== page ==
PERU - For more than eight years, Hayes Purdy has made the trip to Riley Hospital for Children in Indianapolis to receive a special infusion of antibodies to boost his immune system.
The 11-year-old Peru native has a rare immune disorder called hypogammaglobulinemia. Without the infusion, known as an IVIG, Hayes would develop infections all over his body.
Hayes always has been able to receive the infusions, which he gets every month through tubing hooked up to a vein in his chest.
That’s because a national shortage of plasma-based infusions has left hospitals scrambling to supply patients with the sometimes life-saving medicine like the one Hayes receives.
Dr. Kathleen Overholt, the pediatric hematologist and oncologist at Riley Children’s Health, said the shortage hit the hospital this month, forcing them to begin rationing IVIG infusions. Patients with the most serious and life-threatening disorders will receive the medicine first, while others have to wait until more arrives.
“This is the first time I’ve experienced this kind of shortage,” Overholt said. “... We’re crossing our fingers that we’ll get some soon. Right now, we’re just doing the best we can.”
John Boyle, president and CEO of the Immune Deficiency Foundation, said the reason for the nationwide shortage is complicated, but it boils down to one basic issue:
There isn’t enough plasma available to keep up with demand.
“Right now, the plasma supply is tight — here in the U.S. and globally,” Boyle said in an article published on his organization’s website. “The need for plasma and plasma-derived products grows each year, but the complex nature of Ig [infusion] products … means that it takes time to increase the supply. It’s not as simple as churning out more pills.”
He said the tight supply of plasma disrupts the entire supply and delivery chains for infusions, including manufacturers, distributors, specialty pharmacies and various sites of care.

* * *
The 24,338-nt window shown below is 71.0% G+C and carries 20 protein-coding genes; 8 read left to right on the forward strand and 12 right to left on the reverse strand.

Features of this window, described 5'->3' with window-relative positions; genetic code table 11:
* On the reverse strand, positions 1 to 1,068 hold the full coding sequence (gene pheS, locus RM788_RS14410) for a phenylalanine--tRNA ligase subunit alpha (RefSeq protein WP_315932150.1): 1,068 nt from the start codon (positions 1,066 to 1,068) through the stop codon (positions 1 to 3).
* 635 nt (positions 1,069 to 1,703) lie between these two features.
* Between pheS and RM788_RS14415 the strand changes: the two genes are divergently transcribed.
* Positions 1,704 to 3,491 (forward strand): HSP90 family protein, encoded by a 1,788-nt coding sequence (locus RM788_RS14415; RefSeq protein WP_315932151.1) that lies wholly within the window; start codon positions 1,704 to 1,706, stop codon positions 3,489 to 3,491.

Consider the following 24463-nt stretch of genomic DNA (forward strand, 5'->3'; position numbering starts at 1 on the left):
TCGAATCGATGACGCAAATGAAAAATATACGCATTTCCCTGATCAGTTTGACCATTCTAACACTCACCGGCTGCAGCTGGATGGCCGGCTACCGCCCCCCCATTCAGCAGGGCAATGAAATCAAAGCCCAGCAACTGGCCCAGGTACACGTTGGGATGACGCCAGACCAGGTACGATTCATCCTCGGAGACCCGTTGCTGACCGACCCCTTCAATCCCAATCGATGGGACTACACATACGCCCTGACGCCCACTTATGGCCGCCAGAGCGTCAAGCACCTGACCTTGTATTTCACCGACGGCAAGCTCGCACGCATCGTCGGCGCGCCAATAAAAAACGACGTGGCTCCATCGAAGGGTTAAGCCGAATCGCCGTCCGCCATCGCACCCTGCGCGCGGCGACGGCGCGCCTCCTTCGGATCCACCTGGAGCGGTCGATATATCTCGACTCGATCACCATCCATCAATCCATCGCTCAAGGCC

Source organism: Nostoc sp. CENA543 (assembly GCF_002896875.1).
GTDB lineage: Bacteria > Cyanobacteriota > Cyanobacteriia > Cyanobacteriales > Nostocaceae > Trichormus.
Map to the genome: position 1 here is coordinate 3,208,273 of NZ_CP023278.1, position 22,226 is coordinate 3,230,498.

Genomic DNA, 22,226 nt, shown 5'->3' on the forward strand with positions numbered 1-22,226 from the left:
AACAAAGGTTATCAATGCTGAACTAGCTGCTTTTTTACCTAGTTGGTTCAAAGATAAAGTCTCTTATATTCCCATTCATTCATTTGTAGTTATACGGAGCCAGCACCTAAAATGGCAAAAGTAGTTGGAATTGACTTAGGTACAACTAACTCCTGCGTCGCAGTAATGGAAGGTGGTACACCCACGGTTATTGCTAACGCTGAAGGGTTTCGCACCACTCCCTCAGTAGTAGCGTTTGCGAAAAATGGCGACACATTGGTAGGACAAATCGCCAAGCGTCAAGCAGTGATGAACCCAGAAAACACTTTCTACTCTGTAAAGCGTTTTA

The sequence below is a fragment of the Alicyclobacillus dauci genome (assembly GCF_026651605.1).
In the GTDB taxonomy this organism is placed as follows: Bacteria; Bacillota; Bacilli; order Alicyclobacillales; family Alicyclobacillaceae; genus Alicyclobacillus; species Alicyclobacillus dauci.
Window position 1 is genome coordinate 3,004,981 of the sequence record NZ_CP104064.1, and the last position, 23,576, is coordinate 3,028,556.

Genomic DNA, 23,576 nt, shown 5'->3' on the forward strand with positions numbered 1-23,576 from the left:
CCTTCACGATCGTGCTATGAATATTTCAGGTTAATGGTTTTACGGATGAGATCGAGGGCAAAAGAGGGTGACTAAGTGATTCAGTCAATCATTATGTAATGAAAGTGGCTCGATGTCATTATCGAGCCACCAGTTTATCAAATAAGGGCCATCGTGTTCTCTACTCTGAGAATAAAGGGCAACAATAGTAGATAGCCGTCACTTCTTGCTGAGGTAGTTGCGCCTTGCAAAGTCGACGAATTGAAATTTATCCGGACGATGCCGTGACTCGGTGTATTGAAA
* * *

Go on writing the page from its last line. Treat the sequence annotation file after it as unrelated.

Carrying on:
Lindsey Reichelt, a communications director for BioLife Plasma Services, which has plasma collection centers throughout Indiana, said the center in Kokomo has seen some year-over-year growth in donation rates the last couple of years, and the company expects those rates to stay steady.
However, since all plasma collected is processed at a central manufacturing facility and the medicines are then distributed, the donation rates at a center don’t directly correlate with the availability of medicines for local patients, she said.
Reichelt said the main issue is the fact that manufacturing these therapies is complex and lengthy.
She said it takes around six months from the time of the plasma donation to the delivery of the treatment to a patient. And creating the infusions takes a huge amount of plasma. To treat just one patient for hemophilia, it takes 1,200 plasma donations.
Immune Deficiency Foundation President Boyle said the issues around the national shortage of immune-boosting infusions may be complex, but there is a fairly simple solution.
“Ultimately, the issue is that the world needs more plasma, and the only good way to make that happen is to collect more plasma,” he said. “The one thing that we can all do right now is to encourage people to become regular plasma donors if there’s a collection center anywhere near them.”
And until there is more plasma, patients like Hayes will have to wait for an infusion.
Vicki Bowman, Hayes’ mother, said without the treatment, his immune system will be severely weakened, putting him jeopardy of becoming sick. That means they’re being extremely cautious.
“I told him not to touch any walls or door handles or railings,” she said. “This takes him back 11 years ago, when he was sick all the time. But what can we do? We can’t get his infusions.”
Dr. Overholt said the companies that make Hayes’ treatment aren’t offering details on why they aren’t supplying the hospital with IVIG infusions, and there’s no guarantee there will be more anytime soon.
She said in Hayes' case, not receiving an infusion isn't life-threatening. But for some, they could be at serious risk if they don't get their treatment.
“For patients like Hayes, it’s more about quality of life to keep him out of the hospital with something worse," Overholt said. "But for those who had a heart transplant or have severe bleeding, it can lead to mortality and death."
In the meantime, while hospitals and patients wait for more medicine to arrive, she encouraged anyone who can to donate plasma.
“We use blood and plasma in so many different places in a hospital,” Overholt said. “Tons of it. It’s always needed. I’d always advocate for people to donate.”